How would it feel if you knew that by checking the bar code on your morning yogurt package you could find out what animal the milk used in production came from? A software solution engineered in Timisoara can actually make this work at the push of a button. 

The cheese scandal in Bradet exposed one of the most serious problems the Romanian food industry is facing: produce traceability. The law demands it, yet it does not indicate the way in which such produce accountingshould actually be put into practice.

If the dairy plant accused of problems caused by consumption of its products had implemented produce traceability well, it would have identified, within three minutes, the batch that could have been infected, it could have informed the retailers that there are issues with that specific batch, but it could have also known where the milk came from or which operator made the specific product. Therefore the contamination source could have been instantly discovered and the specific batch could have been eliminated, tells us Stelian Campianu, manager of one of the IT companies in Timisoara.

He developed an application that can tracka product starting from the raw material stage and all the way to the store shelf. For instance, in a cheese product one can actually identify the cow that was milked to make the product.

The Romanian laws impose the existence of traceability, but they do not specify if records should be kept on paper or electronically. And I do not think that it would have been fair to impose electronic record keeping on a producer. It rather depends on the size of the company. The way things are, the data probably exist and the cheese maker has them written down somewhere, on paper, and when there is a problem he has no alternative but to stay in the archives for three days, rummaging through the papers until he finds the data'', further explained Campianu.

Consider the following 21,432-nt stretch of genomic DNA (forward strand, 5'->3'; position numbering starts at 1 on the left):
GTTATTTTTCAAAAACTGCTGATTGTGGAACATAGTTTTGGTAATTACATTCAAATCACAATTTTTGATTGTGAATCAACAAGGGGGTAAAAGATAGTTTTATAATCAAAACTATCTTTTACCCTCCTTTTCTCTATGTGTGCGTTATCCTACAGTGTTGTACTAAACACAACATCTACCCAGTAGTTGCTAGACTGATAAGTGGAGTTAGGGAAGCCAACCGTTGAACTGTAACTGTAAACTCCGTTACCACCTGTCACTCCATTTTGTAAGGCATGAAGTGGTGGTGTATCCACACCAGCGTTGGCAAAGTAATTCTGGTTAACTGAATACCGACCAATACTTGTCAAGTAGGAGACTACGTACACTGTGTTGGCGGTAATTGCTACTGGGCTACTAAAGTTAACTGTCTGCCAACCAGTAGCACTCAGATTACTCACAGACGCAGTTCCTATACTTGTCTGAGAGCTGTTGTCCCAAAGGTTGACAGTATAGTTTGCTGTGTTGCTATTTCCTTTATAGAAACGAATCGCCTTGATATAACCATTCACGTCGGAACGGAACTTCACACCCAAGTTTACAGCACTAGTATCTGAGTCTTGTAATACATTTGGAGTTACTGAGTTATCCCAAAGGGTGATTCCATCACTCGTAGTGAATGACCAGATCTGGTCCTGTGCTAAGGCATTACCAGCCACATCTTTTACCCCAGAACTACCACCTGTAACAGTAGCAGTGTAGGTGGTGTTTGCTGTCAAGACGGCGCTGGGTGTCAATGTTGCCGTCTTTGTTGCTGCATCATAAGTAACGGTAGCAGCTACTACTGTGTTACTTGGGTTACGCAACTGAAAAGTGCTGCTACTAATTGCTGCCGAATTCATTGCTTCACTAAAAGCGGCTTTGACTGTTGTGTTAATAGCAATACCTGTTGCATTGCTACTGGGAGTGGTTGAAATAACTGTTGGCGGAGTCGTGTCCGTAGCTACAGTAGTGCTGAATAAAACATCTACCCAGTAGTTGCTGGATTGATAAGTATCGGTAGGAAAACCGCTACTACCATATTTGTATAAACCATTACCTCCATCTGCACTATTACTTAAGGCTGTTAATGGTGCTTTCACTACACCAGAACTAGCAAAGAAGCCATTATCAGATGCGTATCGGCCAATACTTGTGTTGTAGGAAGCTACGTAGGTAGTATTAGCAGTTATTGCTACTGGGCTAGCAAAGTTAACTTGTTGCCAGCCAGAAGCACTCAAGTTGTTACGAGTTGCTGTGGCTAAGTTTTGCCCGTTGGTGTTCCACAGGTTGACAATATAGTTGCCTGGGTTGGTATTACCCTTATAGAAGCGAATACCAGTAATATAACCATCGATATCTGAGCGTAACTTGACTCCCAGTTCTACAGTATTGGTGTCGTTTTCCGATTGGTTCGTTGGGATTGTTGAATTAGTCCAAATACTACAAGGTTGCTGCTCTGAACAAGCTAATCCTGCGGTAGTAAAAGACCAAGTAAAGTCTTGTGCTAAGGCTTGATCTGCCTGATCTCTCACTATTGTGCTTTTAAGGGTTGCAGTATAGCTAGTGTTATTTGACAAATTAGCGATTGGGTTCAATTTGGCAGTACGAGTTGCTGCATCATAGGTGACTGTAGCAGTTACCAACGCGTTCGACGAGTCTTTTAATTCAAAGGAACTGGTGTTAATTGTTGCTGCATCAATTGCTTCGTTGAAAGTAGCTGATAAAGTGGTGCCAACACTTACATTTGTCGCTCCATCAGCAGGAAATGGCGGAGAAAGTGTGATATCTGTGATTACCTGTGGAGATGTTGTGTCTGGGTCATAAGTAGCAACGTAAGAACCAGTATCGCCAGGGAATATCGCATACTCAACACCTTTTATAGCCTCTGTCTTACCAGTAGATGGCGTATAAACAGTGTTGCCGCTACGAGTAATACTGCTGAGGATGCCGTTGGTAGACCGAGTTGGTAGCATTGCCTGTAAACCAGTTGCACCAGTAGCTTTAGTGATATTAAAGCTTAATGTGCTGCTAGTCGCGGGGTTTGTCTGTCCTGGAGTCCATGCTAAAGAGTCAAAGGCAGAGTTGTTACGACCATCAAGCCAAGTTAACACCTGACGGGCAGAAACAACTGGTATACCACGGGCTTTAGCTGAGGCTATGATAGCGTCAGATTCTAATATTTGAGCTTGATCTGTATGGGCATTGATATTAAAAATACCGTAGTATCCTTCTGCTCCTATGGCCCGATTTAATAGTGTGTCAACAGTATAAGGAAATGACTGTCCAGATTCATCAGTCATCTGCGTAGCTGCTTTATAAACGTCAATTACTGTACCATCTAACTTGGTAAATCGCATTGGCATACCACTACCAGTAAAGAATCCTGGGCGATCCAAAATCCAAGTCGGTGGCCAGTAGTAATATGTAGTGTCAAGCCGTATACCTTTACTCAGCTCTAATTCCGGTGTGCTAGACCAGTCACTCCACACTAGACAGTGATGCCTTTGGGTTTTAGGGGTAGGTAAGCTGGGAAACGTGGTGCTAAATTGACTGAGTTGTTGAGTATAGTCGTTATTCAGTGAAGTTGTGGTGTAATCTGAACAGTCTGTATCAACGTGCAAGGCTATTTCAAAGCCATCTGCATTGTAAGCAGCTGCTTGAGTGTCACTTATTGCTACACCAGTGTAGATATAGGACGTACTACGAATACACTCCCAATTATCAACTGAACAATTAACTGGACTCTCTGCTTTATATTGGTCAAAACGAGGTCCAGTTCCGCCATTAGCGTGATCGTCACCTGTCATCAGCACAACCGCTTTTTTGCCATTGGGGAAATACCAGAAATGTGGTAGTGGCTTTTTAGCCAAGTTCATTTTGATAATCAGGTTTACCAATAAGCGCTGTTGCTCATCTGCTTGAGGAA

Such a tool proves to be extremely useful, claim the company representatives. The application developed in Timisoara, for example, is implemented in Romania, in a meat product manufacturing company, one of the largest in Europe. Its implementation allows traceability all the way to the lowest level of the production chain. It can actually indicate where the feed given to the animals that were slaughtered in the production process came from.

The functionality of the traceability software was demonstrated, on Wednesday, in Timisoara, at one of the most important events within the IT field in the western region of Romania, by means of a production ''mockup''. The cards of the participants in the event are registered in a database and a machine is used to mount small plastic wheels the cards. Once the plastic wheels are fitted up, the support card provides traceability. Subsequently, the card is scanned by a totally different system, on which the specific application was installed, and it provides all the data of the user, stored in the initial database. Similarly, the products covered by the traceability system, be them food products or non-food items, provide the consumer, but also the manufacturer or the plant manager, with all the information related to that specific product: who made it, when it was made, whether a certain human operator has a larger rate of faults detected on the finished product, or, in case of food products, if a health issue emerges, he can trace it back to the point where it might have originated from.

Article published on www.tion.ro on 18.05.2016